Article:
I-35 is considered, by many, as the backbone of the City of Austin. That's why transportation officials are working to keep it from being over-run.
Right now, dozens of projects are in the works to handle our growing traffic demand.
Over the next decade, we'll see highway improvements in and around the Central Texas region.
"We're talking about congestion and traffic, they're not just going to fix themselves. Austin is growing with over 100 people a day and that's not really going to change anytime soon," said (D) Representative Eddie Rodriguez, Texas House of Representatives.
Texas House Representative Eddie Rodriguez teamed up with the Texas Department of Transportation and the Central Texas Regional Mobility Authority to tackle the issue head on.
With approval of Proposition 1, the Central Texas region received around $120 million in transportation dollars for 2015. Most of that money, along with other funds, went toward I-35 projects.
The Mobility35 program is focused on improving the 65-mile stretch between Williamson, Travis and Hays counties. Four projects were approved, including reconstructing the Slaughter Creek Overpass Bridge and developing improvements from North of Stassney Lane to South of William Cannon Drive.
"We worked to come up with some good projects that were pretty far along in the environmental process. So that way we could begin construction in a relatively quick time frame. All of the projects had to be ready to go out to bid by the end of 2015," said Kelli Reyna, TxDOT.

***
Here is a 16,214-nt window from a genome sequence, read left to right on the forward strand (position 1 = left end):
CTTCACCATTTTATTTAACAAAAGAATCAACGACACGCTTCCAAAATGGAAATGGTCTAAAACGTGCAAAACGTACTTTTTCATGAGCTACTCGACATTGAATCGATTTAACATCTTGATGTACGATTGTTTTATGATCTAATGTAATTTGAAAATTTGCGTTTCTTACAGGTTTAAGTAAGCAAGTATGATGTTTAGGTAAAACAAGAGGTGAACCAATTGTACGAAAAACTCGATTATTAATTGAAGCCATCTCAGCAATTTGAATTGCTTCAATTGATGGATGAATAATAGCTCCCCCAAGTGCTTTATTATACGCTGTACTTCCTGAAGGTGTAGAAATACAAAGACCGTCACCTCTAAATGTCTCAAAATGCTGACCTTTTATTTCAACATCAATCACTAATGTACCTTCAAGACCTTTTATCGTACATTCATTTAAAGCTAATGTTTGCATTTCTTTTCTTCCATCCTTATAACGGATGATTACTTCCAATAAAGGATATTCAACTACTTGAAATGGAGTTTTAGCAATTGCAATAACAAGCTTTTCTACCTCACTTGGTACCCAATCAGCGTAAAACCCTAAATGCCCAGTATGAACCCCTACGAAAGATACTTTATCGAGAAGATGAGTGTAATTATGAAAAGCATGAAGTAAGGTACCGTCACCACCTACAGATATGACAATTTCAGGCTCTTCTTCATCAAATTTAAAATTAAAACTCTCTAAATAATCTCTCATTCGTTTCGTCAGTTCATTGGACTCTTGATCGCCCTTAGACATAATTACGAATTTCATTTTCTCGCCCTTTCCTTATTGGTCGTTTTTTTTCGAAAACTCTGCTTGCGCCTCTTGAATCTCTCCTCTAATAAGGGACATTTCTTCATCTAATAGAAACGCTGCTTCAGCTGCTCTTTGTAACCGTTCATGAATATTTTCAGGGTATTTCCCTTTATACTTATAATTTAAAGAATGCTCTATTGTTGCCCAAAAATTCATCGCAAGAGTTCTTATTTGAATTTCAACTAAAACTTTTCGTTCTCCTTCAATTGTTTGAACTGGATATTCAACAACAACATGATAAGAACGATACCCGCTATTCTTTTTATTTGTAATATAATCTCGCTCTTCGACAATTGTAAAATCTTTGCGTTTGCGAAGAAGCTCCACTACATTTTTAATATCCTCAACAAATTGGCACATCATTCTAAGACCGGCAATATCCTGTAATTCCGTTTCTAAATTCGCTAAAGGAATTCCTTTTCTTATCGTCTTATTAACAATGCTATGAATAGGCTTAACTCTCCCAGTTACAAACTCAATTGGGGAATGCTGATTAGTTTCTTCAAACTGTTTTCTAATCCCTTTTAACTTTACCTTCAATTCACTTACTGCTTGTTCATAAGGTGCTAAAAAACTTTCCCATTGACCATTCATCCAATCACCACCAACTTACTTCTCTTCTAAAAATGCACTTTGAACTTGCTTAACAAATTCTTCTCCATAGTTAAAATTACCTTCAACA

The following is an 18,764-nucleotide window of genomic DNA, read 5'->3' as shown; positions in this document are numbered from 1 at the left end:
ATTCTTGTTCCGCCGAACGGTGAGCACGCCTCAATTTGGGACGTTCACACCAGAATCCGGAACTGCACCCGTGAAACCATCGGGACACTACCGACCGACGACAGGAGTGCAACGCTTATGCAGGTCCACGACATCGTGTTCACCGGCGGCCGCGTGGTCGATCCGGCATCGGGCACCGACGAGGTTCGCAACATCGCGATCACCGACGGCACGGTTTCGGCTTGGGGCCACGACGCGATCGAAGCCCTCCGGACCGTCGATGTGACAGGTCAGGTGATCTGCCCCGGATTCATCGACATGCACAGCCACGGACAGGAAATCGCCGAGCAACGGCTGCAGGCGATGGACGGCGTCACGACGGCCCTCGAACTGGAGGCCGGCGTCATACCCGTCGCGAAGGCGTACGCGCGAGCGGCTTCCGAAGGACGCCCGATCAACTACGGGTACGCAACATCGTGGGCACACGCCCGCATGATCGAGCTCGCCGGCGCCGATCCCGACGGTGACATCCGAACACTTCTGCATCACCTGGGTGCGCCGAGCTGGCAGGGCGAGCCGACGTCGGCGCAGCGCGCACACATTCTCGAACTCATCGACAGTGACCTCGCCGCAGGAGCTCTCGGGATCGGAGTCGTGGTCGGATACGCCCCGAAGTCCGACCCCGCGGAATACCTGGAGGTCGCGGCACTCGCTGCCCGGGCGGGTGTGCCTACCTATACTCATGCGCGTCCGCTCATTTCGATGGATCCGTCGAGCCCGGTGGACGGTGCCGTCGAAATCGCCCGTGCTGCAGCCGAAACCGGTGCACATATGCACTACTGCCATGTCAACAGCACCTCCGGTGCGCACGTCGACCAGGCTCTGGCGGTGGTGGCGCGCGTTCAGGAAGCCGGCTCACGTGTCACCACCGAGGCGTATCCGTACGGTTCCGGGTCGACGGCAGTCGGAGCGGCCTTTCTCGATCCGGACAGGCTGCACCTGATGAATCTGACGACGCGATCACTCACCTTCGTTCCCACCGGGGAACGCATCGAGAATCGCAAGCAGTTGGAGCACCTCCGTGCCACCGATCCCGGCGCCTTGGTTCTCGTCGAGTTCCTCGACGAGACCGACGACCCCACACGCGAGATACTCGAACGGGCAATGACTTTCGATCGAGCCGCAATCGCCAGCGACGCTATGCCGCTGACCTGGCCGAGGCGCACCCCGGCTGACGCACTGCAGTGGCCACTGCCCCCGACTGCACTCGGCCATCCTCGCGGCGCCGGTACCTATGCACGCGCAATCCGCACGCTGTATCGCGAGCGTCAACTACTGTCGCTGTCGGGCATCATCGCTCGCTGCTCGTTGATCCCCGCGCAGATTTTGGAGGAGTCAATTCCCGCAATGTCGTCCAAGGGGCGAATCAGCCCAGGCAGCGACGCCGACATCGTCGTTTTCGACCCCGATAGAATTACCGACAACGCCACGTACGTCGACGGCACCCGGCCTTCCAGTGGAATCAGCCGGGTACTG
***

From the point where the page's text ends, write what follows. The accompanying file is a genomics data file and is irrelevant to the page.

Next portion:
Meanwhile, the Central Texas Regional Mobility Authority is working on the 183 South project.
It would be an eight-mile expressway with tolled and non-tolled lanes between US 290 and SH 71. Construction is expected to begin in early 2016 and last about five years.
The Mobility Authority says it will be a key North-South alternative to I-35, for those looking to bypass traffic congestion.
"Well this project is really going to open up the area. It's going to provide some direct connections at the time with 71 and it's going to get a lot of mobility from the 183 corridor into 71. Also, getting you to the airport quicker," said Justin Word, Central Texas Regional Mobility Authority.
The SH 71 Express project will also improve airport access. Construction began in January and when completed, it will feature a 3.9 mile limited-access toll road. It starts at Presidential Blvd near ABIA and extends East, ending at SH 130 near Onion Creek. It was designed to enhance safety as well as reduce congestion and travel time along the SH 71 corridor.
"I know it's painful for a lot of people to get to see all the construction and everything else happening around town. There's probably going to be more to come but you can't get to that point where people are moving around faster and spending more time at home with their families instead of on the road, without that time," said Rep. Rodriguez.